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Here's two random $(0,1)$-matrices: $$ A= \begin{bmatrix} 1 & 0 & 0 \\ 0 & 1 & 1 \\ \end{bmatrix} \qquad B= \begin{bmatrix} 1 & 1 \\ 0 & 1 \\ \end{bmatrix}. $$ They can be interpreted as biadjacency matrices: the graph $G[A]$ has vertices $\{r_1,r_2\} \cup \{c_1,c_2,c_3\}$ and undirected edges $r_i c_j$ if and only if $A[i,j]=1$, and likewise for $B$.

If we take a Kronecker product of $A$ and $B$, we obtain: $$ A \otimes B=\begin{bmatrix} \color{red} 1 & \color{red} 1 & 0 & 0 & 0 & 0\\ \color{red} 0 & \color{red} 1 & 0 & 0 & 0 & 0 \\ 0 & 0 & \color{blue} 1 & \color{blue} 1 & \color{green} 1 & \color{green} 1 \\ 0 & 0 & \color{blue} 0 & \color{blue} 1 & \color{green} 0 & \color{green} 1 \\ \end{bmatrix} $$ And thus we have a bipartite graph $G[A \otimes B]$ with biadjacency matrix $A \otimes B$.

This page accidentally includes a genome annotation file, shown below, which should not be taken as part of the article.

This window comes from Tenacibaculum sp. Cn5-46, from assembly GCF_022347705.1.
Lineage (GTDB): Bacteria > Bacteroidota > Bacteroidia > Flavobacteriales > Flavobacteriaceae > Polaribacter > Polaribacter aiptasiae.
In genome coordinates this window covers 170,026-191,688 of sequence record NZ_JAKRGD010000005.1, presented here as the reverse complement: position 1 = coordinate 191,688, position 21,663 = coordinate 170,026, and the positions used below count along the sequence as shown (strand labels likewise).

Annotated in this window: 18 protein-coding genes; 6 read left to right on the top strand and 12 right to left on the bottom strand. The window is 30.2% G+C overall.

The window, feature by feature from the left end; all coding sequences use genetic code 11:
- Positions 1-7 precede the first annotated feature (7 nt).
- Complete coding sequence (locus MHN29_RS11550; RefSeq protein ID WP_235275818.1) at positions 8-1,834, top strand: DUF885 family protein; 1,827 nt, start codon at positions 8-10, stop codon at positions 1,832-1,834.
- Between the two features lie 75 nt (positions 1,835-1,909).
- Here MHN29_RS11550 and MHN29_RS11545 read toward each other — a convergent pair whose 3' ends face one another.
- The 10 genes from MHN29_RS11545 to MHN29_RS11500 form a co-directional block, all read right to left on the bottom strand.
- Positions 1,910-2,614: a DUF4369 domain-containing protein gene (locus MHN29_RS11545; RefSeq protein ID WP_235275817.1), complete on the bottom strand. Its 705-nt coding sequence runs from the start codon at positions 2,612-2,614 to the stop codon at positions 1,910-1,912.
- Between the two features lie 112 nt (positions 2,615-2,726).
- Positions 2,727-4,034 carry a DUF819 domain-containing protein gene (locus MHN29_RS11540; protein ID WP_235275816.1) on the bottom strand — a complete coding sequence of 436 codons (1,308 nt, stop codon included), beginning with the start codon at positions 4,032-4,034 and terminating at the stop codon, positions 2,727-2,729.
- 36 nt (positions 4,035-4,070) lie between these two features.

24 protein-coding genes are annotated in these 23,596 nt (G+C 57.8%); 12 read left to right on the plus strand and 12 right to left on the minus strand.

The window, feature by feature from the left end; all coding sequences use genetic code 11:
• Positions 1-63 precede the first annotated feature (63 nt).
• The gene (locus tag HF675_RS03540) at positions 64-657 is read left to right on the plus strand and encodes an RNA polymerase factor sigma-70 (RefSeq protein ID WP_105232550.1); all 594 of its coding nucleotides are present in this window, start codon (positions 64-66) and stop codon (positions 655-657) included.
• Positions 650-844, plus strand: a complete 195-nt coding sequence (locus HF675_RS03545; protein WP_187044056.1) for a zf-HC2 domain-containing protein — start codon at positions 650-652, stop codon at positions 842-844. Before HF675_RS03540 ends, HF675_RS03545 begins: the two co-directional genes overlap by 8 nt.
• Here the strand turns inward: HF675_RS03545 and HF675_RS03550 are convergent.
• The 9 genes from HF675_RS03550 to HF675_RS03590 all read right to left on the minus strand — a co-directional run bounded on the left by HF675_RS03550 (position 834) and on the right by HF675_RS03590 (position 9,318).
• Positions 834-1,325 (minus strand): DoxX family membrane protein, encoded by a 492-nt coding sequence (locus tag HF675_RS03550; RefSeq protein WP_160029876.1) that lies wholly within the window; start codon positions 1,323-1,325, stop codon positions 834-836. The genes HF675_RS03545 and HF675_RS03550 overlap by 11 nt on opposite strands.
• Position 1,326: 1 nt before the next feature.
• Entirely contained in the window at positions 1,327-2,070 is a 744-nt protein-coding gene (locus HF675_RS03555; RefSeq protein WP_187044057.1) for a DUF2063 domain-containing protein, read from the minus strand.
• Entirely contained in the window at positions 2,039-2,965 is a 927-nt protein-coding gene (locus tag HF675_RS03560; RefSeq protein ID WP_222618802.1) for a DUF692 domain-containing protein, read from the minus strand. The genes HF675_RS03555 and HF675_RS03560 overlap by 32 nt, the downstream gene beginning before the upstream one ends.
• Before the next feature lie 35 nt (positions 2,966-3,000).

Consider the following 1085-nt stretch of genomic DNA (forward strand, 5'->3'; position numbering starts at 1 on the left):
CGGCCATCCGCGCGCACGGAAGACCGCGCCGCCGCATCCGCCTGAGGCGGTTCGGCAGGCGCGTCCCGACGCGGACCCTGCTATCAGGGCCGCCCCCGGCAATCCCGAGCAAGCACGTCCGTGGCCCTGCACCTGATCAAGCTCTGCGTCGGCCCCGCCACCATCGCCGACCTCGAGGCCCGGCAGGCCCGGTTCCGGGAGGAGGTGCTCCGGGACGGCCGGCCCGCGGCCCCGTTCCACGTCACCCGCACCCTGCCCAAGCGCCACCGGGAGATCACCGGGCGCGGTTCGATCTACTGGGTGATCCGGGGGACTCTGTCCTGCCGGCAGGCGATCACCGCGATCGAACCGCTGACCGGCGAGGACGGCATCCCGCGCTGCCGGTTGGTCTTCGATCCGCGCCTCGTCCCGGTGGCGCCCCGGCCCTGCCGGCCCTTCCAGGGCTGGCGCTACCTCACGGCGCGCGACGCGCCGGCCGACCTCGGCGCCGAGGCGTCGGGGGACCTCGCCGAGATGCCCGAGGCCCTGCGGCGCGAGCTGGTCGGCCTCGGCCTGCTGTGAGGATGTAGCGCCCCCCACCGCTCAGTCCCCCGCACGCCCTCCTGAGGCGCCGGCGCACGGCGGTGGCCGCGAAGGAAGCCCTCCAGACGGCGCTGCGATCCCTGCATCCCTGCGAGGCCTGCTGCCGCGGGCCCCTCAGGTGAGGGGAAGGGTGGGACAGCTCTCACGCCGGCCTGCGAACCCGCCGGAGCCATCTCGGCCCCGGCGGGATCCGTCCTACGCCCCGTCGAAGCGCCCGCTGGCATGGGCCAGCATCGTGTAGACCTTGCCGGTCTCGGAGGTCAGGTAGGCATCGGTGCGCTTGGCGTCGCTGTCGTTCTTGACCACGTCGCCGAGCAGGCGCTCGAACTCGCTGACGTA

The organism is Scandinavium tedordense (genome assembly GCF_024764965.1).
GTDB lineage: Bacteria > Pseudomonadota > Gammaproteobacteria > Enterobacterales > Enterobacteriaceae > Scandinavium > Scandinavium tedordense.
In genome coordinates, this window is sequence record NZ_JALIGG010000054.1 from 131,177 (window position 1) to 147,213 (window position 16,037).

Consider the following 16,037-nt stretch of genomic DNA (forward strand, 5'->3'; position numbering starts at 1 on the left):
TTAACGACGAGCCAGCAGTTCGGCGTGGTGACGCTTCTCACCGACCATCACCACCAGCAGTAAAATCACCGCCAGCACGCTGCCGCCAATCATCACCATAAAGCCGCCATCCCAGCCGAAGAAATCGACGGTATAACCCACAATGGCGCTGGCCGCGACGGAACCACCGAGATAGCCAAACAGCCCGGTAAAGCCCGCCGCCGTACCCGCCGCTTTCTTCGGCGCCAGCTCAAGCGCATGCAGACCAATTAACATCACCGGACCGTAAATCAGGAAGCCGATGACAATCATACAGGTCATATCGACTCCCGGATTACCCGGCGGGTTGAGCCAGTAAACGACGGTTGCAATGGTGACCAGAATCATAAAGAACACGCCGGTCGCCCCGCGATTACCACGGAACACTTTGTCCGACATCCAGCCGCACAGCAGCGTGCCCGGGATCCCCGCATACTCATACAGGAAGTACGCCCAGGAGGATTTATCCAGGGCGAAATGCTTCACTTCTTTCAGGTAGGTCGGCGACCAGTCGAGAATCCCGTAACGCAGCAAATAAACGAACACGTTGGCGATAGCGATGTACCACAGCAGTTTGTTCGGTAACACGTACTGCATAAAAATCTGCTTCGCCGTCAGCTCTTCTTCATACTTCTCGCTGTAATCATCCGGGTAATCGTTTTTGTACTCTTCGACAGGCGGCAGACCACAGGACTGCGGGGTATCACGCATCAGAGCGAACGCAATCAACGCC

While I feel like this would have been studied, I don't know what this graph is called. I didn't find it on Wikipedia's list: the vertex set is not $V(G[A]) \times V(G[B])$.

Question: The Kronecker product of two bipartite graphs' biadjacency matrices: what's it called?

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For bipartite graphs $G[A]$ and $G[B]$, their tensor product $G[A] \times G[B]$ is the disjoint union of bipartite graphs $G[A \otimes B]$ and $G[A \otimes B^T]$. See, for example, p.56 of Hammack, Imrich, Klavžar - Handbook of Product Graphs.

One possible reason why this extensive book doesn't mention this "product" any further is that there's usually no reason to consider $G[A \otimes B]$ over/apart from $G[A \otimes B^T]$ or vice versa in an undirected setting. Were edges of $G[A]$ and $G[B]$ directed from one half to another, their tensor product would consist of $G[A \otimes B]$ (with directed edges) and a bunch of isolated vertices.

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